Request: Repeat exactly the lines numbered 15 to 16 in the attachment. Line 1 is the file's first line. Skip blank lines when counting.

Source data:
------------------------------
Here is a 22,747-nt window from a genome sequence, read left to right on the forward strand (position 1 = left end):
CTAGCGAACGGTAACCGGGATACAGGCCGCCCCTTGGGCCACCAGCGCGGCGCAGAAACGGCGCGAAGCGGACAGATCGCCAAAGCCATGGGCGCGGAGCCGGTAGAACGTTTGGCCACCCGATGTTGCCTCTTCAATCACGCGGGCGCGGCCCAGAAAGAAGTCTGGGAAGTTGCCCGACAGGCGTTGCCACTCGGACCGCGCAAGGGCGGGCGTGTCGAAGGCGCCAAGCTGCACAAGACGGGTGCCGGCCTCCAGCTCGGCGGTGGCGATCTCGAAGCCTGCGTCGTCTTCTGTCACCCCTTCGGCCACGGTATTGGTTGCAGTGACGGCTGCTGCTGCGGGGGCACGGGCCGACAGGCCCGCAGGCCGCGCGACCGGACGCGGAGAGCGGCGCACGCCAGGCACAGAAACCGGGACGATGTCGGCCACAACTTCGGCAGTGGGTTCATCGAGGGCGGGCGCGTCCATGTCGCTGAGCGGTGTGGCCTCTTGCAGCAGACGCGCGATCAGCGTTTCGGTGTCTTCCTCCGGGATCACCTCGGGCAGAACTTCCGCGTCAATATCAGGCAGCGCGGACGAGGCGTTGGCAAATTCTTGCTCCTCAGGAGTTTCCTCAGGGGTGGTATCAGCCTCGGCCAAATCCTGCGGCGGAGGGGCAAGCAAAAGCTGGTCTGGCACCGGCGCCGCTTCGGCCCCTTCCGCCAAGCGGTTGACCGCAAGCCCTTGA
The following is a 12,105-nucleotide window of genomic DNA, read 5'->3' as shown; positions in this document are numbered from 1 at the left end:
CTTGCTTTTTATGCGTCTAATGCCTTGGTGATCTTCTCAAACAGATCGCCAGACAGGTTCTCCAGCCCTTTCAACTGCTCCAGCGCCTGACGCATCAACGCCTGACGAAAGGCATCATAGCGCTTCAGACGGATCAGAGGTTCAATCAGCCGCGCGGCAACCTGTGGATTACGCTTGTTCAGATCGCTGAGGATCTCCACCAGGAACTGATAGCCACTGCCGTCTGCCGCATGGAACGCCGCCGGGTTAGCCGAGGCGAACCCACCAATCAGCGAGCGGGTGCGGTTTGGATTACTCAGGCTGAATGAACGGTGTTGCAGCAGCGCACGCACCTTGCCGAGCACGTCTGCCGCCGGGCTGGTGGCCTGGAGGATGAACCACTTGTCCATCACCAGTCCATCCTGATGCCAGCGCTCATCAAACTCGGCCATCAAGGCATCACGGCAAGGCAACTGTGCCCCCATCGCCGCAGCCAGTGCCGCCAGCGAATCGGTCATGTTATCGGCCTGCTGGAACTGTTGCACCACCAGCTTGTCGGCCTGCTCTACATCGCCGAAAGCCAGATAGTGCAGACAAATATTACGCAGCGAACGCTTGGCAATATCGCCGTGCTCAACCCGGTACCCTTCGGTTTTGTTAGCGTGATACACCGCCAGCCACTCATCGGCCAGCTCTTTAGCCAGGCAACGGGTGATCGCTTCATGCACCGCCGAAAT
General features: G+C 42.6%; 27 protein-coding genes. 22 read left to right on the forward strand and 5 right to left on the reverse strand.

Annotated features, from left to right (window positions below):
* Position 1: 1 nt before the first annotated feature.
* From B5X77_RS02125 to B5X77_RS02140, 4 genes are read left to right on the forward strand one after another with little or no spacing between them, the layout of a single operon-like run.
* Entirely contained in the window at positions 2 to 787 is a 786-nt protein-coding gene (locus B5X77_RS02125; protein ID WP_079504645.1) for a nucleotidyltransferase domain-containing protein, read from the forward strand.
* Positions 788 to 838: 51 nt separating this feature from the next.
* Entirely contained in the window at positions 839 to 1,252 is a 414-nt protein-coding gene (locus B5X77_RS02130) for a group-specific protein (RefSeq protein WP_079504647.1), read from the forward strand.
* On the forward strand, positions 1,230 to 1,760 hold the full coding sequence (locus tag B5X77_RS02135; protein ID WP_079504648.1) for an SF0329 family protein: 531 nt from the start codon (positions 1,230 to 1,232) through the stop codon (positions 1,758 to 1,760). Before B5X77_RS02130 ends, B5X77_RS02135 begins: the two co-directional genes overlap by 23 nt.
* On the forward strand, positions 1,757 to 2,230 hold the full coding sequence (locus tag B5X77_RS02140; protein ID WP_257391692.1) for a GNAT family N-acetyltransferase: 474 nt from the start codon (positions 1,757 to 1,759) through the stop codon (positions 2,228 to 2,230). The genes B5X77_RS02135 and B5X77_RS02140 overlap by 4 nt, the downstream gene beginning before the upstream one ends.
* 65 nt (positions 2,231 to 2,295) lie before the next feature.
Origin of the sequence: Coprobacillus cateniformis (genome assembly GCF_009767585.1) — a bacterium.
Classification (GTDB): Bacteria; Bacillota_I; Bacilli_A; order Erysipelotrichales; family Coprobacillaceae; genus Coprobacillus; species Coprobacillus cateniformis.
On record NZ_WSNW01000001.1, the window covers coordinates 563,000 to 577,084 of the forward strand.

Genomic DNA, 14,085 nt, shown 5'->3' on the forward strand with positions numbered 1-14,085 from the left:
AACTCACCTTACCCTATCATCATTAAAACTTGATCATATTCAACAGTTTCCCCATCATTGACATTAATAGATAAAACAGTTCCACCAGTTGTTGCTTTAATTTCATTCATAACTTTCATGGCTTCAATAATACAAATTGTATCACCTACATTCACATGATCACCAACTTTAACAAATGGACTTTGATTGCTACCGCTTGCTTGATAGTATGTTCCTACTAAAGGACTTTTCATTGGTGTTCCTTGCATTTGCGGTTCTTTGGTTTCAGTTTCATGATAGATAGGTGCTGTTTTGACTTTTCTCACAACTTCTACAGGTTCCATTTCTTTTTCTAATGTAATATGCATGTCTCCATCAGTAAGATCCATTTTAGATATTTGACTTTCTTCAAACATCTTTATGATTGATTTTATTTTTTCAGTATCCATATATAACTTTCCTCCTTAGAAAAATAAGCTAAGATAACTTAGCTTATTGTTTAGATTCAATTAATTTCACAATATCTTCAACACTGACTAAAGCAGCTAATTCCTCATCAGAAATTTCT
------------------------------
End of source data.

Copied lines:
Origin of the sequence: Coprobacillus cateniformis (genome assembly GCF_009767585.1) — a bacterium.
Classification (GTDB): Bacteria; Bacillota_I; Bacilli_A; order Erysipelotrichales; family Coprobacillaceae; genus Coprobacillus; species Coprobacillus cateniformis.